All about the right to counsel for tenants in San Francisco
While a state may have many statutes, court decisions, or court rules governing appointment of counsel for a particular subject area, a "Key Development" is a statute/decision/rule that prevails over the others (example: a state high court decision finding a categorical right to counsel in guardianships cases takes precedence over a statute saying appointment in guardianship cases is discretionary).
02/03/2022, Legislation, Housing - Evictions
Update: Right to counsel results continue to shine
The latest data from San Francisco's right to counsel program, which covers the period from March 2020 - December 2021, shows that the program continues to deliver impressive results:
- 59% of fully represented tenants are able to remain in their homes;
- Of the 30% who did not remain in their unit, 70% received a favorable settlement, such as a move-out with sufficient time and money (i.e., a combination of rent waiver and cash payment to move out).
Update: CIty increases investment in right to counsel
After initially facing a budget cut due to COVID-19, the City of San Francisco increased its investment by nearly $7 million to $16 million total.
Update: Supervisor Preston holds hearing on RTC law, and powerful success of program is revealed.
On February 24, 2020, there was a hearing on San Francisco’s eviction right to counsel program. It was convened by Dean Preston, who was one of the principal architects of Prop F and who is now a City Supervisor. At the hearing, some powerful statistics on the success of the program were heard, such as:
- A 10% decrease in the filing rate from 2018 to 2019;
- Of the two-thirds of tenants receiving full-scope representation at this point, 67% are able to stay in their homes (including 80% for African-American tenants);
- Despite the lack of an income limit, 85% of those receiving counsel are extremely low or low income, 9% are moderate income, and 6% are just above moderate income.
Update: Christian Science Monitor looks at rollout of program
The Christian Science Monitor took an in-depth look at how rollout of Prop F is going in San Francisco, and features some powerful stories from tenants.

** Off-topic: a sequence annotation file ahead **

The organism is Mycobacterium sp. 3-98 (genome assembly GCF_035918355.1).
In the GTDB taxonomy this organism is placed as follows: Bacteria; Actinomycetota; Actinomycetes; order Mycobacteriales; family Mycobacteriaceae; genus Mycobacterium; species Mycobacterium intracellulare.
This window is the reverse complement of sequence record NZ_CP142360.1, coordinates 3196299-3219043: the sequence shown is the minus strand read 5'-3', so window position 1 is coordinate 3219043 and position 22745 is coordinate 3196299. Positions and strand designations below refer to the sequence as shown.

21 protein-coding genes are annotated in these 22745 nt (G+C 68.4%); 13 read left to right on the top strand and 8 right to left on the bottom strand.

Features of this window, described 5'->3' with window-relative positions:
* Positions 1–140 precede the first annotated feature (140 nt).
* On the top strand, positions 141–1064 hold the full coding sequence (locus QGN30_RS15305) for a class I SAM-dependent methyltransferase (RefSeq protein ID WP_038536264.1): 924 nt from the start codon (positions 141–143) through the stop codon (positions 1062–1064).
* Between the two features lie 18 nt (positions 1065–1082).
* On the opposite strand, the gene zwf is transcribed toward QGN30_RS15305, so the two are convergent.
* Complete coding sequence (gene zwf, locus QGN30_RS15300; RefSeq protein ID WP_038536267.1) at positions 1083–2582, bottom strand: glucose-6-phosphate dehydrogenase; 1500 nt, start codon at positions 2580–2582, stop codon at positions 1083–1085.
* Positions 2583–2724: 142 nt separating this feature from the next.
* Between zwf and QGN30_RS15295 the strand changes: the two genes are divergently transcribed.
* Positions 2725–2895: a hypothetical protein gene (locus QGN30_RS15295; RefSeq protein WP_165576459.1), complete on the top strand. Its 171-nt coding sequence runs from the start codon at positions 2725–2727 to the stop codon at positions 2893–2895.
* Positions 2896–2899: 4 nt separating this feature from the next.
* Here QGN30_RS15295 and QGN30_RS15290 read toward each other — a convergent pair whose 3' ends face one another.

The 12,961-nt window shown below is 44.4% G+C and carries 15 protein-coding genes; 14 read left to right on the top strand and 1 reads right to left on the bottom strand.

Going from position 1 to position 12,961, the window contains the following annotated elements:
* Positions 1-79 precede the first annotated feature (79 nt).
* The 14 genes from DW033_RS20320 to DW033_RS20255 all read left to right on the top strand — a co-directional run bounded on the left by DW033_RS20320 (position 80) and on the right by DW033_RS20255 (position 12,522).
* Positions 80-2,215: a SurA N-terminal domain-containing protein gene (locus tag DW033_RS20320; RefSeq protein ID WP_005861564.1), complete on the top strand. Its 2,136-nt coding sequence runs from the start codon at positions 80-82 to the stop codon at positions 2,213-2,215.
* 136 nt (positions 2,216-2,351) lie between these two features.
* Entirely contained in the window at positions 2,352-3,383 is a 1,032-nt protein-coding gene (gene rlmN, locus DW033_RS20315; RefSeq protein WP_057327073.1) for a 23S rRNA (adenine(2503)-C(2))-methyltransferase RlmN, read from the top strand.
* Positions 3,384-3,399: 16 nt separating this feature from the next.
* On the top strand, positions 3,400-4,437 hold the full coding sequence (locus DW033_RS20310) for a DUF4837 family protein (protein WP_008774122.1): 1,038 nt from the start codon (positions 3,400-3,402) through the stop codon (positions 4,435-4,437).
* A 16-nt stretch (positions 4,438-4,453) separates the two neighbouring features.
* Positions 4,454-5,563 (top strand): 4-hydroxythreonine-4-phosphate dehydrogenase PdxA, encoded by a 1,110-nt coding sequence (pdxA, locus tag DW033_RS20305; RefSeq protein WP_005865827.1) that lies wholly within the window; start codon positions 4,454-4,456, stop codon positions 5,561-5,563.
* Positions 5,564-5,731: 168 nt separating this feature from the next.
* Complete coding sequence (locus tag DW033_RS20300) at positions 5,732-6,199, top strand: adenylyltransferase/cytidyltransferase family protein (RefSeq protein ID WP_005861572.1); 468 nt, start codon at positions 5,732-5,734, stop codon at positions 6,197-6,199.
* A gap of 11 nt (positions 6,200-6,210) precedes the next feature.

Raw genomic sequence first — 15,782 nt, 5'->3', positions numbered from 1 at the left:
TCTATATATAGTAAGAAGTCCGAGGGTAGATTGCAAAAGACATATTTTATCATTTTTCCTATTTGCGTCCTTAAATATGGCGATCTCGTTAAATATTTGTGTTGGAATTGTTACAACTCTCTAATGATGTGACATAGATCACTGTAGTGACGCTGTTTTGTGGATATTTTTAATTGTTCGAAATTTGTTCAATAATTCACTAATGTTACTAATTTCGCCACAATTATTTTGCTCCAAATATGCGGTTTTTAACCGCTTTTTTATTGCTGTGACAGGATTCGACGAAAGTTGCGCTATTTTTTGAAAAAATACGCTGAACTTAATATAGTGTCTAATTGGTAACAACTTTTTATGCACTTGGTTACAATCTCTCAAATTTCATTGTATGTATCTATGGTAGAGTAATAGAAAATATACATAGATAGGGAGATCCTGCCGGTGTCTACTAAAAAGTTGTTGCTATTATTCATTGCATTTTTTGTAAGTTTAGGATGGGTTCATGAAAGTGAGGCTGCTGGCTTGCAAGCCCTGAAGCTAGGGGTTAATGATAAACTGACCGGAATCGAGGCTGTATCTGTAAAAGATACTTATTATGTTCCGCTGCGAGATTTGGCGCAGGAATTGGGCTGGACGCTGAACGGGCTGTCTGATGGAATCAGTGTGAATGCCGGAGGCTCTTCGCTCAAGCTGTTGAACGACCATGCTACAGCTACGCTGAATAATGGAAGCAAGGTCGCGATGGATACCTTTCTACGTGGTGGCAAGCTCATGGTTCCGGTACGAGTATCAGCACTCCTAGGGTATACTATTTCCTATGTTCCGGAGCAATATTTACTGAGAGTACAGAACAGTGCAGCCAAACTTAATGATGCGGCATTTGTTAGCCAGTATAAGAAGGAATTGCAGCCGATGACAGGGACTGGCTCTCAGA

Update: City appropriates funding for Prop F
The San Francisco Examiner and SF Weekly report that San Francisco Mayor London Breed has set aside $1.9 million this fiscal year and $3.9 million in the 2019-2020 fiscal year in order to implement Prop F.
Update: Prop F is now law!
On June 5, 2018, voters in San Francisco approved Prop F by a vote of 56% to 44%! The San Francisco Chronicle, SF Weekly, Curbed San Francisco, Next City, San Francisco Attorney Magazine, and the Stranger (Seattle) have more, and you can also check out the press release from the SF Right to Counsel Committee. San Francisco thus joins New York City in guaranteeing counsel for tenants in evictions, with the difference being that the San Francisco law has no income limit.
A coalition of tenant groups and advocates called the SF Right to Counsel Committee filed a ballot initiative (known as "Prop F") to guarantee a right to counsel for all tenants (not just low-income tenants) facing eviction. The proposal referred to the recent establishment of an eviction right to counsel in New York City. 48hills has more, and proponents set up a website for the ballot initiative. Also, an ordinance co-sponsored by the President of the Board of Supervisors was introduced that would guarantee counsel in housing cases.
The introduction of the ballot initiative and ordinance were covered by the San Francisco Chronicle, CBS, SF Weekly, Curbed San Francisco,the Bay City Beacon, KALW (audio), and the San Francisco Public Press.
Both of these initiatives come in the wake of the City's 2012 ordinance declaring its intention to become the nation's first "right to civil counsel city", as well as a pilot project that expanded representation in certain types of housing cases via increased pro bono participation (read the report of the pilot project's final results).
If "yes", the established right to counsel or discretionary appointment of counsel is limited in some way, including any of: the only authority is a lower/intermediate court decision or a city council, not a high court or state legislature; there has been a subsequent case that has cast doubt; a statute is ambiguous; or the right or discretionary appointment is not for all types of individuals or proceedings within that category.
Appointment of Counsel: categorical Qualified: yes
The NCCRC authored and filed a ballot statement in support of the initiative.